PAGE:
Like every parent who finds themselves approaching this milestone, I was absolutely terrified. I wasn’t sure how the training would go and admittedly I put it off for a few months despite knowing my kids were ready. They were very interested in sitting on the toilet, flushing and had even gone a few times without much prompting on my part. They were ready far sooner than I was.
The first thing I did was search for resources. To be perfectly honest, I didn’t really put that much thought into it. At the time I had a Kindle Unlimited subscription so I just looked up toilet training books and stumbled upon “Potty Training in 3 Days: The Step-by-Step Plan for a Clean Break from Dirty Diapers” by Brandi Bucks. Admittedly, it took me more than a few months to dive into it but when I finally did, a lot of suggestions were practical and understandable. I think the most important take away I had from the book is that you should never place toilet training toilets (should you choose to use them) in any area other than the bathroom. The reason is simple, it teaches children that they can use the bathroom anywhere instead of instilling that the bathroom is the only place they should go.
After reading the book, I took an extra day off work so I could spend a full 3 days toilet training my kids. I wasn’t sure how it would go but I was prepared. I purchased activities we could do since we were confined inside with no TV in a small area of the house where the bathroom was easily accessible. I also made sure that we had a chart, stickers, and treats for when they successfully used the bathroom. On the first morning of training, the first thing I did was get the kids from their bedroom, remove their diapers, and had them watch me as I grabbed all the diapers in the house and said they were going bye bye. After that was done, I put the kids in underwear (just underwear), and had them drink a lot of fluid– admittedly this is the only time I’ve really bent on my no juice rule, simply because I needed them to fill their bladder so we could start with the training.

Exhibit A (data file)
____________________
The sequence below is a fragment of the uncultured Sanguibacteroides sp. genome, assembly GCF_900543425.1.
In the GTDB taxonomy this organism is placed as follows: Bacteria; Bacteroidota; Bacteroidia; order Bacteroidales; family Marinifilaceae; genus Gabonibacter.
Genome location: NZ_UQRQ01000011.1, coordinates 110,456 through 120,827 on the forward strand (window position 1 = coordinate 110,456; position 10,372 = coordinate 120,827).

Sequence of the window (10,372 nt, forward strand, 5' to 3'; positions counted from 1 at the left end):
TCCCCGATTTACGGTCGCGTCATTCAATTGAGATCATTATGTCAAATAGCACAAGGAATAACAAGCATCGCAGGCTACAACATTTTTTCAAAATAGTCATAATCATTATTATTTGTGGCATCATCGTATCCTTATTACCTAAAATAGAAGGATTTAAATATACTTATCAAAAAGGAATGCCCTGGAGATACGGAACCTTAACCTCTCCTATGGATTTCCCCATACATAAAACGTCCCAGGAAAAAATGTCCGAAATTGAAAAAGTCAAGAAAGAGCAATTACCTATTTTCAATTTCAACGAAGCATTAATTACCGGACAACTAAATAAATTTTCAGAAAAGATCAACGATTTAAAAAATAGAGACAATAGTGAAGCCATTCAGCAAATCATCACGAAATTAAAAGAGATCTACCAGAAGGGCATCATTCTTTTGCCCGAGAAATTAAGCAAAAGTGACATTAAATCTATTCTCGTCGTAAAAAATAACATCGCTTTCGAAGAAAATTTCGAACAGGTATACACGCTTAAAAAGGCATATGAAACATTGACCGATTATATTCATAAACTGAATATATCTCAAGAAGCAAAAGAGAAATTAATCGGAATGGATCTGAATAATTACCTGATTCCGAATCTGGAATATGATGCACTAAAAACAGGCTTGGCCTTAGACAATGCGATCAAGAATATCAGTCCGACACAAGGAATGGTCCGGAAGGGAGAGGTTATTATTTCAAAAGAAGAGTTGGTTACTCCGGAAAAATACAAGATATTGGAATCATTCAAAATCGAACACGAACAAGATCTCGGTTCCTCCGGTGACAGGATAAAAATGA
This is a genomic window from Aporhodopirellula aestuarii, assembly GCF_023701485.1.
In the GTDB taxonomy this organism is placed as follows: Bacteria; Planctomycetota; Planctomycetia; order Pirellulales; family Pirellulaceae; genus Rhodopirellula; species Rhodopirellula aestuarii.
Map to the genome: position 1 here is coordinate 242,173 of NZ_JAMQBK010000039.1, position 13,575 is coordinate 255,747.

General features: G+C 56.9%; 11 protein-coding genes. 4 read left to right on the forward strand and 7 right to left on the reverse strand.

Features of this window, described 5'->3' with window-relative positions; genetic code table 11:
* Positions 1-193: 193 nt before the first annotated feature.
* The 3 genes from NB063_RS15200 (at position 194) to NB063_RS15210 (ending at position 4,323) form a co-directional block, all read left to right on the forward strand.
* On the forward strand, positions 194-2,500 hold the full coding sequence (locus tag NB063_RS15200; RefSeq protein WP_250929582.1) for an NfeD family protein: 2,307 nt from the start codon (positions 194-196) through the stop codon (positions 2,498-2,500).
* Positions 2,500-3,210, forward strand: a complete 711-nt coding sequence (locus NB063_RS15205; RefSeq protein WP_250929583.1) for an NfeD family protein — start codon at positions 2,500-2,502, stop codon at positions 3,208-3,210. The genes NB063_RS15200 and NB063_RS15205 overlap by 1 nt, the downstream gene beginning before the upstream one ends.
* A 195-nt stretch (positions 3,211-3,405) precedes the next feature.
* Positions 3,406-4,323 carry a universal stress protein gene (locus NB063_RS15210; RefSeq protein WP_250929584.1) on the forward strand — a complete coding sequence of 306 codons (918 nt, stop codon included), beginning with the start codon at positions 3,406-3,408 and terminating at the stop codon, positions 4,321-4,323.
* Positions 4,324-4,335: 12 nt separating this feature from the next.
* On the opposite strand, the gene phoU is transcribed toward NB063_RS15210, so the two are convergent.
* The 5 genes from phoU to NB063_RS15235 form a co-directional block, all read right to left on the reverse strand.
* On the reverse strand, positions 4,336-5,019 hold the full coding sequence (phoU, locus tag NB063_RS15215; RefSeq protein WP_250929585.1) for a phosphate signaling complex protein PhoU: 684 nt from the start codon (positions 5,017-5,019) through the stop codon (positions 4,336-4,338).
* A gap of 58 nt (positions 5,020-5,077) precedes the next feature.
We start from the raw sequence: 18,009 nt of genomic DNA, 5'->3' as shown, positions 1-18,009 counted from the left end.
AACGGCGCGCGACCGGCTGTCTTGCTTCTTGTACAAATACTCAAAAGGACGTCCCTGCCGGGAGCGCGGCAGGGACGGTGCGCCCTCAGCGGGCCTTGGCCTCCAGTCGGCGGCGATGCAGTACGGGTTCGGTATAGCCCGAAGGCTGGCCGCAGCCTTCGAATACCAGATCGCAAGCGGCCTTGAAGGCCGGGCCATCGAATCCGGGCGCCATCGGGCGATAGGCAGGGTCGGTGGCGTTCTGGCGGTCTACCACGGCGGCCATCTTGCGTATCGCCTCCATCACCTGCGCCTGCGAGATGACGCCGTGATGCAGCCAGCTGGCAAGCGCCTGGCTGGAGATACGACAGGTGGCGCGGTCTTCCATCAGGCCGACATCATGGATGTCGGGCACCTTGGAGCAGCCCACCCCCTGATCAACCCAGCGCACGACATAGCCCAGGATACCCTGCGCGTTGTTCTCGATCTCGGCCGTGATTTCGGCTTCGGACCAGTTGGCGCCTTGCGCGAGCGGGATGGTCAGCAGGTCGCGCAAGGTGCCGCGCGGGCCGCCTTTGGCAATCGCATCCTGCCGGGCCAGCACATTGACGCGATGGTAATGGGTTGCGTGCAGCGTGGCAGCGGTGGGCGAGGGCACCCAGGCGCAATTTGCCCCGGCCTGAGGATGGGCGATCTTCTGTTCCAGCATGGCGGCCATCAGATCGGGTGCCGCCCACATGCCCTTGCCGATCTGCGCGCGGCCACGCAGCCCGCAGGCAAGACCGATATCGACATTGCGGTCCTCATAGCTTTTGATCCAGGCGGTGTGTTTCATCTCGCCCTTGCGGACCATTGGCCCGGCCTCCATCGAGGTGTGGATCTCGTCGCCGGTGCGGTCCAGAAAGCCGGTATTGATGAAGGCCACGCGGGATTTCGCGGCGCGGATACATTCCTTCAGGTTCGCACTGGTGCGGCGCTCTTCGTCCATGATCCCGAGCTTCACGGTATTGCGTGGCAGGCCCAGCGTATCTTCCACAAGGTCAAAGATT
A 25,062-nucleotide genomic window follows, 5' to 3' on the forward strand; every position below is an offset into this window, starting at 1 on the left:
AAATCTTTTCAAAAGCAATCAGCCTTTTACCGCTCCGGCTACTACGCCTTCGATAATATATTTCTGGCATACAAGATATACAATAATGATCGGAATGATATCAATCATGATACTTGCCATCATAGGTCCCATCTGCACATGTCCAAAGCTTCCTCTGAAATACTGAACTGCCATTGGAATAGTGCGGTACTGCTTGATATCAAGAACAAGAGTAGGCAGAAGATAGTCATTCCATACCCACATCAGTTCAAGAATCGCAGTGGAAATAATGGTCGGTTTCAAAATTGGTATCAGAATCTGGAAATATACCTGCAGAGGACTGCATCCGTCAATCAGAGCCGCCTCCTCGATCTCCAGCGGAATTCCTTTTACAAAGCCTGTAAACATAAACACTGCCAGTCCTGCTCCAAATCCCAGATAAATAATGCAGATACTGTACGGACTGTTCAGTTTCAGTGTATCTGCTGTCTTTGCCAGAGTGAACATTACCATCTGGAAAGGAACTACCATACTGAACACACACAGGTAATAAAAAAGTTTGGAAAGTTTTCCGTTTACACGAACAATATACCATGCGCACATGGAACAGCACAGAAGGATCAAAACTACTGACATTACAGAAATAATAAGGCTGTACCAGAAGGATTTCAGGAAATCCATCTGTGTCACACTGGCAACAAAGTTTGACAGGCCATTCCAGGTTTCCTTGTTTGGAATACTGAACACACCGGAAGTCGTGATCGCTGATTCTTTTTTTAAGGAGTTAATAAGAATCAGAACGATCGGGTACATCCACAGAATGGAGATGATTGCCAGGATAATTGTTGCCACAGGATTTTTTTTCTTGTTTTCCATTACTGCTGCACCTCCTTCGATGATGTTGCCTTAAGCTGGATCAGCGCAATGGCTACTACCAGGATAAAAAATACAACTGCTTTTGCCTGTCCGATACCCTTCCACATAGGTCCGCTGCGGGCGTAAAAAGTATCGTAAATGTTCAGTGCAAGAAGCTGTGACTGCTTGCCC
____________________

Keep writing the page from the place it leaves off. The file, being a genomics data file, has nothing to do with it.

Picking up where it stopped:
The first few tries we had accidents. The first day was obviously much worse but after a couple of hours we managed to make it to the bathroom and the kids got a sticker and treats. The second day was much the same with fewer accidents and by the end of the day, I’d stopped the treats completely. I didn’t want to reinforce their behavior by using treats consistently. It would, in my opinion, set a bad precedent. The 3rd day rolled around and by that point, I was not only comfortable enough to fully dress them but I also let them go outside for 15 minutes at a time. We had one accident that day with my daughter but otherwise, everything else was smooth sailing.
I got lucky.
The best thing to remember is you can’t half ass it. You can’t decide to work on toilet training one day and then the next give up. Consistency is KEY with this milestone.
My kids were toilet trained at 2.8 years and it was a bittersweet moment for me. I was obviously ecstatic because, “Yay! No more diapers!” but also sad, because it means they are growing up and aren’t stopping anytime soon.
For those of you who are struggling with toilet training or are dreading this milestone, my best advice is to be patient and to ensure that your children are very familiar AND very comfortable with the bathroom and how the toilet functions. We were pretty lucky that ours were so fascinated with the toilet and so eager to try it on their own so toilet training was very easy. I’ve spoken to other moms and dads where that just simply isn’t the case with them. Whatever you decide to do or however you decide to attempt this milestone, just remember, you’re not alone, and we1 Parents have ALL been down this road, in one form or other.